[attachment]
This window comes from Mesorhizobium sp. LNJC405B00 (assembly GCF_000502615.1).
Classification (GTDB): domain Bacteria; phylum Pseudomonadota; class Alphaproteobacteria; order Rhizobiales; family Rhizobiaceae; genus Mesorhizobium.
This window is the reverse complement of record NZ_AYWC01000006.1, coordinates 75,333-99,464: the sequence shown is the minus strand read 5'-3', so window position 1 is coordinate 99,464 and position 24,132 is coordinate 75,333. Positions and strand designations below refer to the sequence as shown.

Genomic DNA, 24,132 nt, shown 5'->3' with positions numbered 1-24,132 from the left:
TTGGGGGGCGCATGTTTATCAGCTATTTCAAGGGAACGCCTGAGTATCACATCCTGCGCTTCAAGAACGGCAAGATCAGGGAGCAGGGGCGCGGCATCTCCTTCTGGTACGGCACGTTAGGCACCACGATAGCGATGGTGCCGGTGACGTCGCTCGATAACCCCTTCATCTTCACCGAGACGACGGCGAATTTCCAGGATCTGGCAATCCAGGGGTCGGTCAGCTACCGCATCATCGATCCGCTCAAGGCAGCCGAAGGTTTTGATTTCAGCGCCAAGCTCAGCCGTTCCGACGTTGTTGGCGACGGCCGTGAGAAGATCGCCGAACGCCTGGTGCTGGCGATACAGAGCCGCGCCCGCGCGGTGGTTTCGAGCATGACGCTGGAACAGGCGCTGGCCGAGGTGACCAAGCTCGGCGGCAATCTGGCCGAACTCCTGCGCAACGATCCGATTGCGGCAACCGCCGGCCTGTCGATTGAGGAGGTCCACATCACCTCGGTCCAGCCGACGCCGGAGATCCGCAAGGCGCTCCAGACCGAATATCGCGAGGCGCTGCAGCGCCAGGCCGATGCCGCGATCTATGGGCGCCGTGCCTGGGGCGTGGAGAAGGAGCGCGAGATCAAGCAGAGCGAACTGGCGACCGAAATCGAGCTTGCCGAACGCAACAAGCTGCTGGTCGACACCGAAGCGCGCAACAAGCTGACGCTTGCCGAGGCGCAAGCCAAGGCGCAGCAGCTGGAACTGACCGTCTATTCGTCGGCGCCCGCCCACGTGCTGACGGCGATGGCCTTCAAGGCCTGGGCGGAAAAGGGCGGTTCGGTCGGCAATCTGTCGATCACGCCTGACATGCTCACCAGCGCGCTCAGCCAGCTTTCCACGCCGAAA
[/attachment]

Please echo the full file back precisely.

This window comes from Mesorhizobium sp. LNJC405B00 (assembly GCF_000502615.1).
Classification (GTDB): domain Bacteria; phylum Pseudomonadota; class Alphaproteobacteria; order Rhizobiales; family Rhizobiaceae; genus Mesorhizobium.
This window is the reverse complement of record NZ_AYWC01000006.1, coordinates 75,333-99,464: the sequence shown is the minus strand read 5'-3', so window position 1 is coordinate 99,464 and position 24,132 is coordinate 75,333. Positions and strand designations below refer to the sequence as shown.

Genomic DNA, 24,132 nt, shown 5'->3' with positions numbered 1-24,132 from the left:
TTGGGGGGCGCATGTTTATCAGCTATTTCAAGGGAACGCCTGAGTATCACATCCTGCGCTTCAAGAACGGCAAGATCAGGGAGCAGGGGCGCGGCATCTCCTTCTGGTACGGCACGTTAGGCACCACGATAGCGATGGTGCCGGTGACGTCGCTCGATAACCCCTTCATCTTCACCGAGACGACGGCGAATTTCCAGGATCTGGCAATCCAGGGGTCGGTCAGCTACCGCATCATCGATCCGCTCAAGGCAGCCGAAGGTTTTGATTTCAGCGCCAAGCTCAGCCGTTCCGACGTTGTTGGCGACGGCCGTGAGAAGATCGCCGAACGCCTGGTGCTGGCGATACAGAGCCGCGCCCGCGCGGTGGTTTCGAGCATGACGCTGGAACAGGCGCTGGCCGAGGTGACCAAGCTCGGCGGCAATCTGGCCGAACTCCTGCGCAACGATCCGATTGCGGCAACCGCCGGCCTGTCGATTGAGGAGGTCCACATCACCTCGGTCCAGCCGACGCCGGAGATCCGCAAGGCGCTCCAGACCGAATATCGCGAGGCGCTGCAGCGCCAGGCCGATGCCGCGATCTATGGGCGCCGTGCCTGGGGCGTGGAGAAGGAGCGCGAGATCAAGCAGAGCGAACTGGCGACCGAAATCGAGCTTGCCGAACGCAACAAGCTGCTGGTCGACACCGAAGCGCGCAACAAGCTGACGCTTGCCGAGGCGCAAGCCAAGGCGCAGCAGCTGGAACTGACCGTCTATTCGTCGGCGCCCGCCCACGTGCTGACGGCGATGGCCTTCAAGGCCTGGGCGGAAAAGGGCGGTTCGGTCGGCAATCTGTCGATCACGCCTGACATGCTCACCAGCGCGCTCAGCCAGCTTTCCACGCCGAAA